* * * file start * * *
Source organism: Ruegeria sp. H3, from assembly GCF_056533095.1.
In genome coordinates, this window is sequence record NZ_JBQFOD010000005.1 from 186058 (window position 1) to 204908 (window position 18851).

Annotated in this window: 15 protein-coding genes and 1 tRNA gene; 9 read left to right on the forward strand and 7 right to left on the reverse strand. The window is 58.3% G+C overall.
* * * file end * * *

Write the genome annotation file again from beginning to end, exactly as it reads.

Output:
Source organism: Ruegeria sp. H3, from assembly GCF_056533095.1.
In genome coordinates, this window is sequence record NZ_JBQFOD010000005.1 from 186058 (window position 1) to 204908 (window position 18851).

Annotated in this window: 15 protein-coding genes and 1 tRNA gene; 9 read left to right on the forward strand and 7 right to left on the reverse strand. The window is 58.3% G+C overall.